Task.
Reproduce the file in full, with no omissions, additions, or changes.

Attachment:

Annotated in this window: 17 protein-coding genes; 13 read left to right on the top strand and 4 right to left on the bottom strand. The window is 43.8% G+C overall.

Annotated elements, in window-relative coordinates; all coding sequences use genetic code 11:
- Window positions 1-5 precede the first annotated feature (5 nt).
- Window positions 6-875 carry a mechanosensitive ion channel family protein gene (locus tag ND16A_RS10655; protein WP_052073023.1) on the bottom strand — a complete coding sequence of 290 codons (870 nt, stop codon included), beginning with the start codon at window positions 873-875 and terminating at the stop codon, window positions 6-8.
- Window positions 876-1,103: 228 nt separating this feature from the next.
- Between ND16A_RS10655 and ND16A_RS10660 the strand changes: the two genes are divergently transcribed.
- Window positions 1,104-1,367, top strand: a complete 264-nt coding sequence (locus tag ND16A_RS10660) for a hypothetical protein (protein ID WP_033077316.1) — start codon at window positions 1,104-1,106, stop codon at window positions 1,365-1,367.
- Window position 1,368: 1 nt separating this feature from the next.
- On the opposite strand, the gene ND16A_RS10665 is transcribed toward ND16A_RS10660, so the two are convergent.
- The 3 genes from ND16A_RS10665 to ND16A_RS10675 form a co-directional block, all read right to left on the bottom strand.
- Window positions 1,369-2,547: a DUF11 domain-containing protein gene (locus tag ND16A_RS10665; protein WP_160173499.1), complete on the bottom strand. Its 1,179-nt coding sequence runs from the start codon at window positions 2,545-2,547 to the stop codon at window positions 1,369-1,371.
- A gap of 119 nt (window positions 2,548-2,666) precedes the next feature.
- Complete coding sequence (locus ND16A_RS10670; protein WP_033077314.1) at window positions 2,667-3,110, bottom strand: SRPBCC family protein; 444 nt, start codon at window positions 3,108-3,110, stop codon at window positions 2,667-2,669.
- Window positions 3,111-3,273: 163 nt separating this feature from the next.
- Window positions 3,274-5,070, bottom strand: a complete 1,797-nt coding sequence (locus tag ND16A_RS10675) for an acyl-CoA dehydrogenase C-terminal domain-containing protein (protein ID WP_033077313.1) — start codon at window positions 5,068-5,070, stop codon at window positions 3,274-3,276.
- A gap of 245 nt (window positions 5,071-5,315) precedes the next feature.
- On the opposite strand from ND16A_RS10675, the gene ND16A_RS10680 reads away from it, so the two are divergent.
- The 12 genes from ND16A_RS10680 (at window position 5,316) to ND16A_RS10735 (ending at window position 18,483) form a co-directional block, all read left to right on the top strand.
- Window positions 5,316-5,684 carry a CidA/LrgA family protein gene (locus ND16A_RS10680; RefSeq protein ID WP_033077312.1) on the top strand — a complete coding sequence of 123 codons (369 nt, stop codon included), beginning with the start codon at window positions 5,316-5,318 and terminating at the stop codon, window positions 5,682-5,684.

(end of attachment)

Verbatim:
Annotated in this window: 17 protein-coding genes; 13 read left to right on the top strand and 4 right to left on the bottom strand. The window is 43.8% G+C overall.

Annotated elements, in window-relative coordinates; all coding sequences use genetic code 11:
- Window positions 1-5 precede the first annotated feature (5 nt).
- Window positions 6-875 carry a mechanosensitive ion channel family protein gene (locus tag ND16A_RS10655; protein WP_052073023.1) on the bottom strand — a complete coding sequence of 290 codons (870 nt, stop codon included), beginning with the start codon at window positions 873-875 and terminating at the stop codon, window positions 6-8.
- Window positions 876-1,103: 228 nt separating this feature from the next.
- Between ND16A_RS10655 and ND16A_RS10660 the strand changes: the two genes are divergently transcribed.
- Window positions 1,104-1,367, top strand: a complete 264-nt coding sequence (locus tag ND16A_RS10660) for a hypothetical protein (protein ID WP_033077316.1) — start codon at window positions 1,104-1,106, stop codon at window positions 1,365-1,367.
- Window position 1,368: 1 nt separating this feature from the next.
- On the opposite strand, the gene ND16A_RS10665 is transcribed toward ND16A_RS10660, so the two are convergent.
- The 3 genes from ND16A_RS10665 to ND16A_RS10675 form a co-directional block, all read right to left on the bottom strand.
- Window positions 1,369-2,547: a DUF11 domain-containing protein gene (locus tag ND16A_RS10665; protein WP_160173499.1), complete on the bottom strand. Its 1,179-nt coding sequence runs from the start codon at window positions 2,545-2,547 to the stop codon at window positions 1,369-1,371.
- A gap of 119 nt (window positions 2,548-2,666) precedes the next feature.
- Complete coding sequence (locus ND16A_RS10670; protein WP_033077314.1) at window positions 2,667-3,110, bottom strand: SRPBCC family protein; 444 nt, start codon at window positions 3,108-3,110, stop codon at window positions 2,667-2,669.
- Window positions 3,111-3,273: 163 nt separating this feature from the next.
- Window positions 3,274-5,070, bottom strand: a complete 1,797-nt coding sequence (locus tag ND16A_RS10675) for an acyl-CoA dehydrogenase C-terminal domain-containing protein (protein ID WP_033077313.1) — start codon at window positions 5,068-5,070, stop codon at window positions 3,274-3,276.
- A gap of 245 nt (window positions 5,071-5,315) precedes the next feature.
- On the opposite strand from ND16A_RS10675, the gene ND16A_RS10680 reads away from it, so the two are divergent.
- The 12 genes from ND16A_RS10680 (at window position 5,316) to ND16A_RS10735 (ending at window position 18,483) form a co-directional block, all read left to right on the top strand.
- Window positions 5,316-5,684 carry a CidA/LrgA family protein gene (locus ND16A_RS10680; RefSeq protein ID WP_033077312.1) on the top strand — a complete coding sequence of 123 codons (369 nt, stop codon included), beginning with the start codon at window positions 5,316-5,318 and terminating at the stop codon, window positions 5,682-5,684.